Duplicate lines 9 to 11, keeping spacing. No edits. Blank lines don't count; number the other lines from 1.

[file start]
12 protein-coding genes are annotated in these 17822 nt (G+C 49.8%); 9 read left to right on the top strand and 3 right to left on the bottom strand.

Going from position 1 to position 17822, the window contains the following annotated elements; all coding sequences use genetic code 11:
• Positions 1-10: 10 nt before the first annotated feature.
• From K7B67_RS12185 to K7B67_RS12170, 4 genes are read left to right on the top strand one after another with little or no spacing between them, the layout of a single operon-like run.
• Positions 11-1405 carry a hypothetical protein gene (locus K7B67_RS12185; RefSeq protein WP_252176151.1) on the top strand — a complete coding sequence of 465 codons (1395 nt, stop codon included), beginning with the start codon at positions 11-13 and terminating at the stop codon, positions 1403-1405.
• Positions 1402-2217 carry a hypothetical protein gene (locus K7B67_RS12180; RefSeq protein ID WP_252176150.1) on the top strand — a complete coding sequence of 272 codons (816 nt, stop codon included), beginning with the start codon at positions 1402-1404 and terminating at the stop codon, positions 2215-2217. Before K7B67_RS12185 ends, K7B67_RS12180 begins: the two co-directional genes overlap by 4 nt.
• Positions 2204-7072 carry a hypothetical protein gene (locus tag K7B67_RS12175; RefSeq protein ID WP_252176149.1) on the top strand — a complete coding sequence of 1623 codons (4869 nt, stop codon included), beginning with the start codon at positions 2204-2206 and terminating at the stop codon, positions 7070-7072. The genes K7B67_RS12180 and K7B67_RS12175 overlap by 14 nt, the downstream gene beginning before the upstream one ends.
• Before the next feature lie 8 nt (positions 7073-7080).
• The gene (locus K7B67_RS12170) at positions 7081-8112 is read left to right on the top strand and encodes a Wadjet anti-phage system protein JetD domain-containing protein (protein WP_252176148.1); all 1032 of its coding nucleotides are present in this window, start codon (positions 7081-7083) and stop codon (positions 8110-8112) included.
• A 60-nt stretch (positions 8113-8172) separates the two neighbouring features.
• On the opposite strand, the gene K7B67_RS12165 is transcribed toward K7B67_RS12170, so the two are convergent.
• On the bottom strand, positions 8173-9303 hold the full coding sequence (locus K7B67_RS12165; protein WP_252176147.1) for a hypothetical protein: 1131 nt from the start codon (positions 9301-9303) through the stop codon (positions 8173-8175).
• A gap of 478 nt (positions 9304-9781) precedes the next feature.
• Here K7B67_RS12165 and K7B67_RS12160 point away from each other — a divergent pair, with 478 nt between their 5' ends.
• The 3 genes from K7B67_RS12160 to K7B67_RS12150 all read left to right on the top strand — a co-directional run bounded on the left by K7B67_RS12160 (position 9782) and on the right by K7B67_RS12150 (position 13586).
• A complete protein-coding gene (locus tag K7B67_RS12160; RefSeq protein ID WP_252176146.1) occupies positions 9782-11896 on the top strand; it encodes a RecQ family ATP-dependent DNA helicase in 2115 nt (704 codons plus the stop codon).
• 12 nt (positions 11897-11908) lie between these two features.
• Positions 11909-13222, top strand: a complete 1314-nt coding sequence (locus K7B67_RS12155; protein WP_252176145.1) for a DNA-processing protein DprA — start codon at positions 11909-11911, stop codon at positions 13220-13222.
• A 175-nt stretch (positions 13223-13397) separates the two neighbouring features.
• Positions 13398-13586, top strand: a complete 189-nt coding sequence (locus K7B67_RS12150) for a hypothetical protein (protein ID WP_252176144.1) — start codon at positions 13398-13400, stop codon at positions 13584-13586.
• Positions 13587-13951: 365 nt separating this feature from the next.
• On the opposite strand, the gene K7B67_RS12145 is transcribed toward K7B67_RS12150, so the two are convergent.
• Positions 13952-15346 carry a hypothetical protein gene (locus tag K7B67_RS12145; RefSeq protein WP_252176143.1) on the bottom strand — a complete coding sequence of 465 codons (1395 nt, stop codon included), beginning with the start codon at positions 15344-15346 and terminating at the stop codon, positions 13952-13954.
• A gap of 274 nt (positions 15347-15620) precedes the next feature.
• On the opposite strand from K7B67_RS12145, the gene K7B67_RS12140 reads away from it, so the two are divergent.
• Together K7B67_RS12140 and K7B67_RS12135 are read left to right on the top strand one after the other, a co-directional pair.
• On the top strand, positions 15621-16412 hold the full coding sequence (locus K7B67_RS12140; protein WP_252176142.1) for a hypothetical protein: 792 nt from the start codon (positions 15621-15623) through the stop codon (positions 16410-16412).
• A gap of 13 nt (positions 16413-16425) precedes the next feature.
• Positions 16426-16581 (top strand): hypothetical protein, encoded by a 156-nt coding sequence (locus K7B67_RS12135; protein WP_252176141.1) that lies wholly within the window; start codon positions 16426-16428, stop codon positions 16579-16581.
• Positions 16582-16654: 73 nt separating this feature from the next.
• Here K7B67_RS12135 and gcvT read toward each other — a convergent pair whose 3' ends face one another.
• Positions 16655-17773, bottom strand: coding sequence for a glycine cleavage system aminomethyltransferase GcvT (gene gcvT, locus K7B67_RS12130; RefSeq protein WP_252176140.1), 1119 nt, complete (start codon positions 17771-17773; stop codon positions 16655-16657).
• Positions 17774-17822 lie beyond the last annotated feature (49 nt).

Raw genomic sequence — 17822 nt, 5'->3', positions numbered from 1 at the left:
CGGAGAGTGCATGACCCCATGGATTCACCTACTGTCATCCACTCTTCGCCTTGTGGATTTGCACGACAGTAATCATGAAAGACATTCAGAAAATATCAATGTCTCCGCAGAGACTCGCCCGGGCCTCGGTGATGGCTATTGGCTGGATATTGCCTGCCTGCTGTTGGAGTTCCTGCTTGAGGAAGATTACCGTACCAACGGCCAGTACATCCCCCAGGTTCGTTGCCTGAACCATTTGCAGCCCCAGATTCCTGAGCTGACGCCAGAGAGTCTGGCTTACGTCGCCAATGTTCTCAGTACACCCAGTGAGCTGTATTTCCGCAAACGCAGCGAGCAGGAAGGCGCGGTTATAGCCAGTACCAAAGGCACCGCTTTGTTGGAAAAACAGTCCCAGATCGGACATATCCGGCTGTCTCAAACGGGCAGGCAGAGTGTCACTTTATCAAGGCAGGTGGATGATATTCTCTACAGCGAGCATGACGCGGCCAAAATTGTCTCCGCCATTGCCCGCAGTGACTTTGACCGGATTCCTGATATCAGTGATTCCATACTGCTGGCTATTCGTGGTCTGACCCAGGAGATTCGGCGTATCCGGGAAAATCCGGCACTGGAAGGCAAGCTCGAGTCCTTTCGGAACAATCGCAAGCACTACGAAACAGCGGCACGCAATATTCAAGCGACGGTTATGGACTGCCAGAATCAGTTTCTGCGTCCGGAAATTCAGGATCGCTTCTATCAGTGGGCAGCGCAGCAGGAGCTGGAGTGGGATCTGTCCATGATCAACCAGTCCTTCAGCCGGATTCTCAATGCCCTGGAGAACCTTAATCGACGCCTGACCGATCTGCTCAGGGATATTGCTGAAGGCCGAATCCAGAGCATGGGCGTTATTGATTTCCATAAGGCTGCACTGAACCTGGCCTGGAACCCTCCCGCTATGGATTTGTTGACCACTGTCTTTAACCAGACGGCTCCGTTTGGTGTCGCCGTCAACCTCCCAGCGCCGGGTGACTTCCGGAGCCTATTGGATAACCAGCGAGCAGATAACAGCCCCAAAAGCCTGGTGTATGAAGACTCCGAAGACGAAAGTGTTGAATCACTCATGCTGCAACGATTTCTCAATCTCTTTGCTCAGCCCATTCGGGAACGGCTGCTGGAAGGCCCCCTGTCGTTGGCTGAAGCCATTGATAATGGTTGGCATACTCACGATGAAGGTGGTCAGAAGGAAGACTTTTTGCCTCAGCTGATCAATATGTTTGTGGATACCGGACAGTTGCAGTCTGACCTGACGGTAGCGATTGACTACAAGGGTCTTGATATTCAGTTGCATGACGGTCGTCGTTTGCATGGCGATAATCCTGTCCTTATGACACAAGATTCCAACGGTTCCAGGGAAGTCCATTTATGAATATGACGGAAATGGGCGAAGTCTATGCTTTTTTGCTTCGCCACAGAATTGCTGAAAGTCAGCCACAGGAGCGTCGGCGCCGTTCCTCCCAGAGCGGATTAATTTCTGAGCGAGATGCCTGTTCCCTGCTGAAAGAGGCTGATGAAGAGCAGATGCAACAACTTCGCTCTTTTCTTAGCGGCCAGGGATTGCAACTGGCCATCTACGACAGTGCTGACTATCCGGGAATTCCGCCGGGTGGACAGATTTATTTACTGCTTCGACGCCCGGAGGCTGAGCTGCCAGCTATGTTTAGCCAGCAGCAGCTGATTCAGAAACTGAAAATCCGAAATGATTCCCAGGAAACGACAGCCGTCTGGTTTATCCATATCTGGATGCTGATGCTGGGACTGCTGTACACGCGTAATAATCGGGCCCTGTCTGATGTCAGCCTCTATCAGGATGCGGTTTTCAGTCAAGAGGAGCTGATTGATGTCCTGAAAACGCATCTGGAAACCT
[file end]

• The gene (locus K7B67_RS12170) at positions 7081-8112 is read left to right on the top strand and encodes a Wadjet anti-phage system protein JetD domain-containing protein (protein WP_252176148.1); all 1032 of its coding nucleotides are present in this window, start codon (positions 7081-7083) and stop codon (positions 8110-8112) included.
• A 60-nt stretch (positions 8113-8172) separates the two neighbouring features.
• On the opposite strand, the gene K7B67_RS12165 is transcribed toward K7B67_RS12170, so the two are convergent.